- the selling price of goods or materials used - but not for business purposes (for example, goods are taken from your stock for your personal use)
Revenue is the total gross income received from your business.
Allowable Business Expenses
Preparing the statement for reporting Adjusted Profit/Loss for sole-proprietorship
The revenue threshold for reporting of 2-Line Statement i.e. Revenue and Adjusted Profit/Loss, is increased from $100,000 to $200,000 from YA 2021 for sole-proprietorships. The raising of the revenue threshold from $100,000 to $200,000 for the filing of 2-Line Statement for sole-proprietorships is part of IRAS’ continuous efforts to simplify tax filing for small businesses.
IRAS requires business income to be reported using a 2-Line or 4-Line Statement. You should use the 4-Line Statement when your revenue is more than $200,000.
You should report your business income using the 2-Line Statement when your revenue is $200,000 or less ($100,000 or less for YA 2020 and before).
|Second line||Adjusted Profit/Loss||$____________|
Example 1: 2-Line Statement of a tuition teacher
Tina, a tuition teacher, earns $40,000 a year giving tuition. As her revenue is not more than $200,000, she only needs to report her income using the 2-Line Statement. In this case, her net earnings as a tuition teacher will be $30,000 (assuming her expenses is $10,000).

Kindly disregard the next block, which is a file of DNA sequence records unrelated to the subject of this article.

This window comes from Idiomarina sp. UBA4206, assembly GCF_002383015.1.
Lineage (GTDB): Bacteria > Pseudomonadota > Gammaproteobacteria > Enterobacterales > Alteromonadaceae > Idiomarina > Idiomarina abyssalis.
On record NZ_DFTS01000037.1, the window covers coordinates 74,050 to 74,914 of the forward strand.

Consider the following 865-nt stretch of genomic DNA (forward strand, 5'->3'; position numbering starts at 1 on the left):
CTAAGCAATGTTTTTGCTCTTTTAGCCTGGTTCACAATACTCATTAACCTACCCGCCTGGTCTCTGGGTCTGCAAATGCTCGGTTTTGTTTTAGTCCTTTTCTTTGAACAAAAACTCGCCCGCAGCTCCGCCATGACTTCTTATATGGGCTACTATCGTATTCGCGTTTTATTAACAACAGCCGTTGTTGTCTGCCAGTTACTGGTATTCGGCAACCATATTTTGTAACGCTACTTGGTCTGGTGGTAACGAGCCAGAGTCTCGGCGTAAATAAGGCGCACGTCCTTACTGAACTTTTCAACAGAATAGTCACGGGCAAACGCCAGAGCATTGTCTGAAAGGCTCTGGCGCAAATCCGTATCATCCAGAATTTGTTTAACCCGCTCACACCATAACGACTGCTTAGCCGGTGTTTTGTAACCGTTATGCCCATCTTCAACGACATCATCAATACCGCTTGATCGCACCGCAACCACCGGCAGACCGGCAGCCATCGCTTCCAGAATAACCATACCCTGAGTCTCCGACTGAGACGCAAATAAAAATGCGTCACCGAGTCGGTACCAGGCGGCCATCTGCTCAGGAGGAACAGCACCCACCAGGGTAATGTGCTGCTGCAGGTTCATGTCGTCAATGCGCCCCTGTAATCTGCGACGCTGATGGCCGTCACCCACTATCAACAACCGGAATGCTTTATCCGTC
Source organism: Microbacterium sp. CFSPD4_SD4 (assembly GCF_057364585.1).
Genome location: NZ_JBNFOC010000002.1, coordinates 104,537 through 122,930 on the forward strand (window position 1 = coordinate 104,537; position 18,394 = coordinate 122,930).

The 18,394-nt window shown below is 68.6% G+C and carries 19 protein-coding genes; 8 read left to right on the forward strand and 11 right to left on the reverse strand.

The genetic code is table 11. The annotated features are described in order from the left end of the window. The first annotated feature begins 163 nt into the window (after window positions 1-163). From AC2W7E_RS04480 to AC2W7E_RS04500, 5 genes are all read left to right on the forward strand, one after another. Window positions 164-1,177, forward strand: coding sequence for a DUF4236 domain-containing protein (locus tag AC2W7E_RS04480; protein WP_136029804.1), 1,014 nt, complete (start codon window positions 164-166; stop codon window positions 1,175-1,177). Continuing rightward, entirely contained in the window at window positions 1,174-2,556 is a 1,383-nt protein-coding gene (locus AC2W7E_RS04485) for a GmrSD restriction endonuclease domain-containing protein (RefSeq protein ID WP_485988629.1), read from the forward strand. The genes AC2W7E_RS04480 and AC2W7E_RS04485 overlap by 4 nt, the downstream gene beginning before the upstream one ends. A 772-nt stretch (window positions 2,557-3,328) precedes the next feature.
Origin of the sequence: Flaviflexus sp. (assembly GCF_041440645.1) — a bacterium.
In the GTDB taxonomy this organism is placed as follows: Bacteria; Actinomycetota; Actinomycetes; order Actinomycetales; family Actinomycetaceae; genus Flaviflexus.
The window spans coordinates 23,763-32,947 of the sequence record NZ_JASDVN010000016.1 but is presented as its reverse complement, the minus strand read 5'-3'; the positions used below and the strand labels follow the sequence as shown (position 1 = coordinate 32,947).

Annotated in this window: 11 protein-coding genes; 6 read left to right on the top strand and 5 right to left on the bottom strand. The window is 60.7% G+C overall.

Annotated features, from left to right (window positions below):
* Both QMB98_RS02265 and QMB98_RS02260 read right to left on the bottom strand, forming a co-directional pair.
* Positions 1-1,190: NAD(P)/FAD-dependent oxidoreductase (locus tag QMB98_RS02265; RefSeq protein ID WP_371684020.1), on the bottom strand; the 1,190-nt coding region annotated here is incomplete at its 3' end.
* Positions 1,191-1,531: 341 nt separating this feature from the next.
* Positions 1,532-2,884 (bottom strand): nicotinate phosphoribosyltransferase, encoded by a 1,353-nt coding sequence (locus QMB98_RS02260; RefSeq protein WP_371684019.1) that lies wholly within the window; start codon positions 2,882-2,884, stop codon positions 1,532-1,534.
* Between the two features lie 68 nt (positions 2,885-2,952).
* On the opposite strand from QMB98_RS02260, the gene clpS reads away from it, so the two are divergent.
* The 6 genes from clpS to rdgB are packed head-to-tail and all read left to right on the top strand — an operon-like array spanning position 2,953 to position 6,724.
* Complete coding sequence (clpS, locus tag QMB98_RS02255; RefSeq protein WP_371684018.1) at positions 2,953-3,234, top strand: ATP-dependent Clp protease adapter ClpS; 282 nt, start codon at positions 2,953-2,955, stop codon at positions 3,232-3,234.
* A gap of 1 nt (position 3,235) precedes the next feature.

|Adjusted Profit||$ 30,000|
You should report your business income using the 4-Line Statement when your revenue is more than $200,000 (more than $100,000 for YA 2020 and before).
|Second line||Gross Profit/Loss||$_______________|
|Third line||Allowable Business Expenses||$_______________|
|Fourth line||Adjusted Profit/Loss||$_______________|
Example 2: 4-Line Statement of seller of mobile phones
Gerald buys and sells mobile phones. He sold $300,000 of mobile phone last year. The cost of goods sold was $120,000 and his allowable business expense is $20,000. Gerald should use the 4-Line Statement to report his business income.
|Less: Cost of goods sold||$ 120,000|
|Gross Profit||$ 180,000|
|Allowable Business Expenses||$ 20,000|
|Adjusted Profit||$ 160,000|
$200,000 or less
|Revenue more than $200,000 and less than $500,000||Revenue $500,000 or more|
|Prepare statement of accounts and keep proper records of your business transactions||Yes||Yes||Yes|
Report 2-Line Statement:
Report 4-Line Statement:
|Submit certified statement of accounts and Computation of Adjusted Profit / Loss (XLS,30.4KB)||-||-||Yes|
For more information, please refer to Preparing statement of accounts.Please note that you must apply for GST registration if the total taxable revenue of all your sole-proprietorship businesses and income derived from your trade, profession or vocation have exceeded $1 million at the end of the calendar year, or is expected to exceed $1 million in the next 12 months. For more details, please refer to Do I need to register for GST.
Preparing the statement for reporting Adjusted Profit/Loss for partnership
With effect from YA 2022, the 2-Line Statement is extended to partnerships with revenue of $200,000 or less as part of IRAS’ continuous efforts to simplify tax filing for small businesses.